Sir Jonathan Ive is one of the greatest designers of all time in my opinion. He is the imagination behind the design process for many of the great Apple products we have grown to love. He’s designed everything from the Mac computer, iPod, iPhone, iPad, basically anything you’ve seen in the last 20 years from Apple.
The products we’ve known to love and rely on wouldn’t be the same without the style that Jonathan Ive packs into them. Ive serves as Apple’s Senior Vice President of Industrial Design.
In a recent and rare Q&A with the Evening Standard‘s Mark Prigg the genius behind the beauty of Apple talks about the design process and the competition.
When asked about what makes design different at Apple:
We struggle with the right words to describe the design process at Apple, but it is very much about designing and prototyping and making. When you separate those, I think the final result suffers. If something is going to be better, it is new, and if it’s new you are confronting problems and challenges you don’t have references for. To solve and address those requires a remarkable focus. There’s a sense of being inquisitive and optimistic, and you don’t see those in combination very often.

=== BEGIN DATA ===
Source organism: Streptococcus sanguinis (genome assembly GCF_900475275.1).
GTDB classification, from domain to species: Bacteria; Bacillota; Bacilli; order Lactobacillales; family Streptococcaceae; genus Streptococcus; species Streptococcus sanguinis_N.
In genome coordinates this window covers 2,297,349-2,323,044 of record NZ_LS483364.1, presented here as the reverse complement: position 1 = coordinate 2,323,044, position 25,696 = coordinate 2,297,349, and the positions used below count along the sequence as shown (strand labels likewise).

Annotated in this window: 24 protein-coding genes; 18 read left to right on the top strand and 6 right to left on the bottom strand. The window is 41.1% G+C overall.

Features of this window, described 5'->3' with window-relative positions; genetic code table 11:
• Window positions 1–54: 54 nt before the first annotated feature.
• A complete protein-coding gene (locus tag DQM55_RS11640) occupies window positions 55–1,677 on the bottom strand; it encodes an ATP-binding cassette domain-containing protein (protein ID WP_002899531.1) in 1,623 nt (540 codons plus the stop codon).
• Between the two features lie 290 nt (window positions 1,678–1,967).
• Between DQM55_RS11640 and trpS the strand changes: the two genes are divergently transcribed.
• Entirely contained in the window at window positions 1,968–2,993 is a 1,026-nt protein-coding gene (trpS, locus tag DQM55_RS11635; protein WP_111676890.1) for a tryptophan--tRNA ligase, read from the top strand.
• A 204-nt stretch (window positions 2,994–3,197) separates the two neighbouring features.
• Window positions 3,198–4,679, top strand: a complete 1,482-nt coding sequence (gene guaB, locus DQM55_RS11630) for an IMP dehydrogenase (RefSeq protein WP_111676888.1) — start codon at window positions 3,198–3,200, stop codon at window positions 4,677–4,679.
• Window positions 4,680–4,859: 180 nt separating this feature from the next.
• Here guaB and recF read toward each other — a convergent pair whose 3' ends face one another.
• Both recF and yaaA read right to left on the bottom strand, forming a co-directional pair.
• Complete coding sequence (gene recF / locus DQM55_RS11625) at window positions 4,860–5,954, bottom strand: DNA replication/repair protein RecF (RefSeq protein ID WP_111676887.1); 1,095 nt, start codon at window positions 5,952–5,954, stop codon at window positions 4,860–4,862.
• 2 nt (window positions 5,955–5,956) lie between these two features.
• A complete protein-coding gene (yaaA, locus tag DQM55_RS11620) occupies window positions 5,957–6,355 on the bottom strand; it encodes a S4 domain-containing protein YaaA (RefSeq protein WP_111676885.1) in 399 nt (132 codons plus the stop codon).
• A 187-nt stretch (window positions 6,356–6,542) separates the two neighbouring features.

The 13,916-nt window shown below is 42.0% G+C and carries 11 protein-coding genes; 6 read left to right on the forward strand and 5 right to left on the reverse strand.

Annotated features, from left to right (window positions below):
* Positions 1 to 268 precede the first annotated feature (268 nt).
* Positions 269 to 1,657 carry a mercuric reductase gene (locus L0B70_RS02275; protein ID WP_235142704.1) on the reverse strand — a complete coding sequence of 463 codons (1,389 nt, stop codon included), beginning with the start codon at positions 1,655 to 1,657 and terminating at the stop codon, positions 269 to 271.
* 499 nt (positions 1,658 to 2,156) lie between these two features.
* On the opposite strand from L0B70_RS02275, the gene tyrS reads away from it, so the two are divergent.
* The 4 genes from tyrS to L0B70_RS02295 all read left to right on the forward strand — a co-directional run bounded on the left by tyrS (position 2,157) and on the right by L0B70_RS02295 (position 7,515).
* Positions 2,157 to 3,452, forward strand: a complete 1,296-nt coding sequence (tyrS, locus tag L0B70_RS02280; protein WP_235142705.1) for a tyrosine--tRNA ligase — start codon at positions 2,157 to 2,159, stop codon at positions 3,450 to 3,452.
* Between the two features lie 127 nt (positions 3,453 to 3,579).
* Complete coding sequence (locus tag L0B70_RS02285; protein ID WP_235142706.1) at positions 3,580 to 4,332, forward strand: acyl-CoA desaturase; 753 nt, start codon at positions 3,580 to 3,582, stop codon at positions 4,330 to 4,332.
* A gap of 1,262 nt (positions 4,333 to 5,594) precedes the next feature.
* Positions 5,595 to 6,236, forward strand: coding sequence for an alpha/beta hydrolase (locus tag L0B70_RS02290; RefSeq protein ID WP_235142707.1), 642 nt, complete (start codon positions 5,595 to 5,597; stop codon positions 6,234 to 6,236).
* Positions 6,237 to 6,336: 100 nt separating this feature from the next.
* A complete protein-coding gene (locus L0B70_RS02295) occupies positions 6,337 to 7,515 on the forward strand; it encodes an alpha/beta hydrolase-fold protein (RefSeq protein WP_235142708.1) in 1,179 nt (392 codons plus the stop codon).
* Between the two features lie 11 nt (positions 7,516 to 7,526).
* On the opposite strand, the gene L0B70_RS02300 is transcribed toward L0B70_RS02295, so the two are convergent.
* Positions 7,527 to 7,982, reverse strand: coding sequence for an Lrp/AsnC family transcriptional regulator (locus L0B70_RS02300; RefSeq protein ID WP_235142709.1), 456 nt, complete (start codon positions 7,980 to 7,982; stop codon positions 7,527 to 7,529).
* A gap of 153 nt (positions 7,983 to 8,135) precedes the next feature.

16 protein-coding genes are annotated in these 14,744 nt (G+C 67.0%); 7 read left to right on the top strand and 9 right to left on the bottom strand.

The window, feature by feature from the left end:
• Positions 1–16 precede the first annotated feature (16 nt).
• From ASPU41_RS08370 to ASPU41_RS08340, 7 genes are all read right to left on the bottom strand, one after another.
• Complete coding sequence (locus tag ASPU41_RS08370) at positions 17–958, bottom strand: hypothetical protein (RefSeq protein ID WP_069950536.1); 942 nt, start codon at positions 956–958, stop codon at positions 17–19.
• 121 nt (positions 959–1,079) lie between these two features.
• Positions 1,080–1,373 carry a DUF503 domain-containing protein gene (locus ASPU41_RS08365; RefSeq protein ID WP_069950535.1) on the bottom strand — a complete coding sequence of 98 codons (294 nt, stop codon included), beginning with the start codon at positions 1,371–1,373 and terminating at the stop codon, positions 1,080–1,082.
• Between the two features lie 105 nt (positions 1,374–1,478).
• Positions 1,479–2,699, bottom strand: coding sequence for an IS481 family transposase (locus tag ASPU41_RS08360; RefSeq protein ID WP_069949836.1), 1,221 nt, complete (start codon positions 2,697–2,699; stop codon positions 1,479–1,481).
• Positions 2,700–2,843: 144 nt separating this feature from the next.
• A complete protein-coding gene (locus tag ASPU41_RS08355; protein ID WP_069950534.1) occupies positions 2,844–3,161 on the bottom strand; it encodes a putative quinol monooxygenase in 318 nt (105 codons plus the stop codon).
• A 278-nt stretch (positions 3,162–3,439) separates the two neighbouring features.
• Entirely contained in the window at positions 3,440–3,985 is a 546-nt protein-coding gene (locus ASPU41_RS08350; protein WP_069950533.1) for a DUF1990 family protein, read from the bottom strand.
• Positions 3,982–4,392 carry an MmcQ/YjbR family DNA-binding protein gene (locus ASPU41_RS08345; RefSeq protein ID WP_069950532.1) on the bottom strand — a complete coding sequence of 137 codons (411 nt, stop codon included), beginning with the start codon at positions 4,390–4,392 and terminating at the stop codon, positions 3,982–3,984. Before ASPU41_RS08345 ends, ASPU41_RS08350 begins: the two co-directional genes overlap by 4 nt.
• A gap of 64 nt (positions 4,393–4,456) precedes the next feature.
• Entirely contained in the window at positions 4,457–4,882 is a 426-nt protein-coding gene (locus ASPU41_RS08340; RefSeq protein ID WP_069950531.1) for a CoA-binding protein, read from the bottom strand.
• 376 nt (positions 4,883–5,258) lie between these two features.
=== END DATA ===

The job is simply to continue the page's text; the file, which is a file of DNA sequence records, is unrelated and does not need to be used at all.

Exploring how a new product come about at Apple:
What I love about the creative process, and this may sound naive, but it is this idea that one day there is no idea, and no solution, but then the next day there is an idea. I find that incredibly exciting and conceptually actually remarkable.
The nature of having ideas and creativity is incredibly inspiring. There is an idea which is solitary, fragile and tentative and doesn’t have form.
What we’ve found here is that it then becomes a conversation, although remains very fragile.
When elaborating on Apple’s goals when setting out to build a new product:
Our goals are very simple – to design and make better products. If we can’t make something that is better, we won’t do it.
Why has Apple’s competition struggled to do that?
That’s quite unusual, most of our competitors are interesting in doing something different, or want to appear new – I think those are completely the wrong goals. A product has to be genuinely better. This requires real discipline, and that’s what drives us – a sincere, genuine appetite to do something that is better. Committees just don’t work, and it’s not about price, schedule or a bizarre marketing goal to appear different – they are corporate goals with scant regard for people who use the product.
Discussing the biggest challenges in constantly innovating:
For as long as we’ve been doing this, I am still surprised how difficult it is to do this, but you know exactly when you’re there – it can be the smallest shift, and suddenly transforms the object, without any contrivance.
Some of the problem solving in the iPad is really quite remarkable, there is this danger you want to communicate this to people. I think that is a fantastic irony, how oblivious people are to the acrobatics we’ve performed to solve a problem – but that’s our job, and I think people know there is tremendous care behind the finished product.
This is a pretty interesting interview and I highly suggest you read the entire interview.
Source: The Evening Standard